This is maybe just me being unable to find the corresponding part of the manual, but I'd expect relsize's \smaller or \relsize{-1} to have the same effect as using \small inside normal-sized text. However, both seem to result in the equivalent of \footnotesize.





    \texttt{\small k1}: \texttt{\smaller k1} \textsmaller{\texttt{k1}} \texttt{\relsize{-1} k1} \texttt{\relsize{0} k1} \texttt{\footnotesize k1}


Result, where I'd expect all but the last two (which I included only for comparison) to be the same size:

1 Answer 1


The \relsize{-1} command takes the current size and divides it by 1.2; then the nearest available font size is chosen. Since 10/1.2=8.33333, eight point size (that is \footnotesize) is picked up.

You can do, as explained in the package documentation, \relsize{-0.5}, in order to get nine point size when the current size is ten point.

  • Thanks for clearing that up! Just out of curiosity, is there a way to really replicate the one-step-smaller behavior without knowing the specific font sizes?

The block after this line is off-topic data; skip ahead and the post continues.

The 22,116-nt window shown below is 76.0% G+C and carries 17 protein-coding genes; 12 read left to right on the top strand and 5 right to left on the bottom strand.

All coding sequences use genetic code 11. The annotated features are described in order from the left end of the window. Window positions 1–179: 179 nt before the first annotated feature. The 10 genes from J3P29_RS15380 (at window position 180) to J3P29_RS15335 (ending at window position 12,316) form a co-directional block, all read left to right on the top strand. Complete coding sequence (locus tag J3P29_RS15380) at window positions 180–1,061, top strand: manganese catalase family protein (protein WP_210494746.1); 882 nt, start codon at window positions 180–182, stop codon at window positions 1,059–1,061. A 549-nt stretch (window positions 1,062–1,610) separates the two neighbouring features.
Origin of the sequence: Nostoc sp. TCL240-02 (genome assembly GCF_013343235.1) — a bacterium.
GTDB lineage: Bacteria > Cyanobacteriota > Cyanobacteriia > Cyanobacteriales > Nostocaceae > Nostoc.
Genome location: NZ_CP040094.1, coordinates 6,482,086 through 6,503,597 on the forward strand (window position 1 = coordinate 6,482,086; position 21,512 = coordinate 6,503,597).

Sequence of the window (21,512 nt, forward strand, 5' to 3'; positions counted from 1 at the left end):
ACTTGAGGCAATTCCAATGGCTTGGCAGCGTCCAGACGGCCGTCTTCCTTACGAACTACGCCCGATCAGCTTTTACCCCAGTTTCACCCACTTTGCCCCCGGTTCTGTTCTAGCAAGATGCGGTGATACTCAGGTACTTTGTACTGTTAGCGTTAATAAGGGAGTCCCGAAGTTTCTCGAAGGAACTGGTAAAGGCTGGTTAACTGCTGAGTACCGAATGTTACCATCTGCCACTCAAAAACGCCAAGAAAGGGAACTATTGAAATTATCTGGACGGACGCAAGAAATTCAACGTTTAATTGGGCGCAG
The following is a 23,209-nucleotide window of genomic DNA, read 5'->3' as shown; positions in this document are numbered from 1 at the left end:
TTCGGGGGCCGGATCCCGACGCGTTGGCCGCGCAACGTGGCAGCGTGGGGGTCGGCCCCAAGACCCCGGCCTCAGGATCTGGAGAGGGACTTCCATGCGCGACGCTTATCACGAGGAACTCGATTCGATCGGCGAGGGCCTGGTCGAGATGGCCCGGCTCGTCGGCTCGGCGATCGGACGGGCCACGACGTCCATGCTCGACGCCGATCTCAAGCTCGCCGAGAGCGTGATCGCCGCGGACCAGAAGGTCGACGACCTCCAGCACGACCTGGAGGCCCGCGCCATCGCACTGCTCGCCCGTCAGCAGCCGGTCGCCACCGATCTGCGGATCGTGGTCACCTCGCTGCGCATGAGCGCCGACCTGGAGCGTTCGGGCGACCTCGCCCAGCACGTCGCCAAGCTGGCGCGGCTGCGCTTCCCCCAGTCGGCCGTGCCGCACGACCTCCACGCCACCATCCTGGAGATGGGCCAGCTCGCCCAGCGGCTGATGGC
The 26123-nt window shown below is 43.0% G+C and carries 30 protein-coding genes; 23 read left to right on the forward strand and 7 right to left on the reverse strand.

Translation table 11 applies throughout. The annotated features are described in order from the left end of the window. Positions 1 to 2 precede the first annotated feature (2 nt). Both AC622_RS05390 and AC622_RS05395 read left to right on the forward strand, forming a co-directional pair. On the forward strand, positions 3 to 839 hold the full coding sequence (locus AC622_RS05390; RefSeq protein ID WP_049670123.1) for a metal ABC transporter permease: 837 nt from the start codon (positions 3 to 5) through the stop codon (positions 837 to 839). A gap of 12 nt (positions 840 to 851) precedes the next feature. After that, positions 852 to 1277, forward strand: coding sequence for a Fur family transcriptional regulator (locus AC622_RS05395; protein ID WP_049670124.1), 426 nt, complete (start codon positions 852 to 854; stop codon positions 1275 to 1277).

– rainer
    Jun 6, 2013 at 11:43
  • 1
    @rainer -- possibly not useful for you, but amsart and other ams document classes define \smaller and \larger to take an optional argument that proceeds using the "defined" sizes, so \smaller[1] steps down from 10 to 9pt (one size), \larger[2] steps up from 10 to 12pt (two sizes), etc. relsize also allows use of the optional argument, but the progression is different, as pointed out by egreg. Jun 6, 2013 at 12:30
  • @barbarabeeton It's a pity that Leslie didn't think to parameterize the predefined font sizes.
    – egreg
    Jun 6, 2013 at 12:39
  • @barbarabeeton Thanks, but as you guessed, I have to use a different document class.
    – rainer
    Jun 6, 2013 at 14:13

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